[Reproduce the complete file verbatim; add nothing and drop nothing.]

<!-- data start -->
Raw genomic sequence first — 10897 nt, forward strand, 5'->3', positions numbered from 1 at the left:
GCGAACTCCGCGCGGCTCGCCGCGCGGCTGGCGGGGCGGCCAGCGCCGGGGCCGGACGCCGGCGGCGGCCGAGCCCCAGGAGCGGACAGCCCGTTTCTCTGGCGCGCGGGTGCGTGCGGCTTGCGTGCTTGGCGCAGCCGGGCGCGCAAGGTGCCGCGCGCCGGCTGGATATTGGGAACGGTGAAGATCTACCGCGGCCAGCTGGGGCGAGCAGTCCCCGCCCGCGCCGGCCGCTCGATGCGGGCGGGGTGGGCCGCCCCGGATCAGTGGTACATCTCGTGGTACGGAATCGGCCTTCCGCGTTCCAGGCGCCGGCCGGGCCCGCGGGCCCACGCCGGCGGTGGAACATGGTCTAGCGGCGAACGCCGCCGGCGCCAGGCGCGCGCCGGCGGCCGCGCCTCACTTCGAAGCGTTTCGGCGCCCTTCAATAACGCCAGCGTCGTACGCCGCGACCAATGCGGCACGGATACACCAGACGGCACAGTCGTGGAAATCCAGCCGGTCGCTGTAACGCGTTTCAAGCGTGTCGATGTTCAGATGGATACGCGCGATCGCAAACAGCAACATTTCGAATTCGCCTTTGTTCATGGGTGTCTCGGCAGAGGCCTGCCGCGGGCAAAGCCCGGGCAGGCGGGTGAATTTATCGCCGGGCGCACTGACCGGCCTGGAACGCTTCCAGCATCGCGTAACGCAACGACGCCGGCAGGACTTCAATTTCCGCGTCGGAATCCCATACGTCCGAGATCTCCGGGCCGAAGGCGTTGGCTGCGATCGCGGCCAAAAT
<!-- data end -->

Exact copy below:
Raw genomic sequence first — 10897 nt, forward strand, 5'->3', positions numbered from 1 at the left:
GCGAACTCCGCGCGGCTCGCCGCGCGGCTGGCGGGGCGGCCAGCGCCGGGGCCGGACGCCGGCGGCGGCCGAGCCCCAGGAGCGGACAGCCCGTTTCTCTGGCGCGCGGGTGCGTGCGGCTTGCGTGCTTGGCGCAGCCGGGCGCGCAAGGTGCCGCGCGCCGGCTGGATATTGGGAACGGTGAAGATCTACCGCGGCCAGCTGGGGCGAGCAGTCCCCGCCCGCGCCGGCCGCTCGATGCGGGCGGGGTGGGCCGCCCCGGATCAGTGGTACATCTCGTGGTACGGAATCGGCCTTCCGCGTTCCAGGCGCCGGCCGGGCCCGCGGGCCCACGCCGGCGGTGGAACATGGTCTAGCGGCGAACGCCGCCGGCGCCAGGCGCGCGCCGGCGGCCGCGCCTCACTTCGAAGCGTTTCGGCGCCCTTCAATAACGCCAGCGTCGTACGCCGCGACCAATGCGGCACGGATACACCAGACGGCACAGTCGTGGAAATCCAGCCGGTCGCTGTAACGCGTTTCAAGCGTGTCGATGTTCAGATGGATACGCGCGATCGCAAACAGCAACATTTCGAATTCGCCTTTGTTCATGGGTGTCTCGGCAGAGGCCTGCCGCGGGCAAAGCCCGGGCAGGCGGGTGAATTTATCGCCGGGCGCACTGACCGGCCTGGAACGCTTCCAGCATCGCGTAACGCAACGACGCCGGCAGGACTTCAATTTCCGCGTCGGAATCCCATACGTCCGAGATCTCCGGGCCGAAGGCGTTGGCTGCGATCGCGGCCAAAAT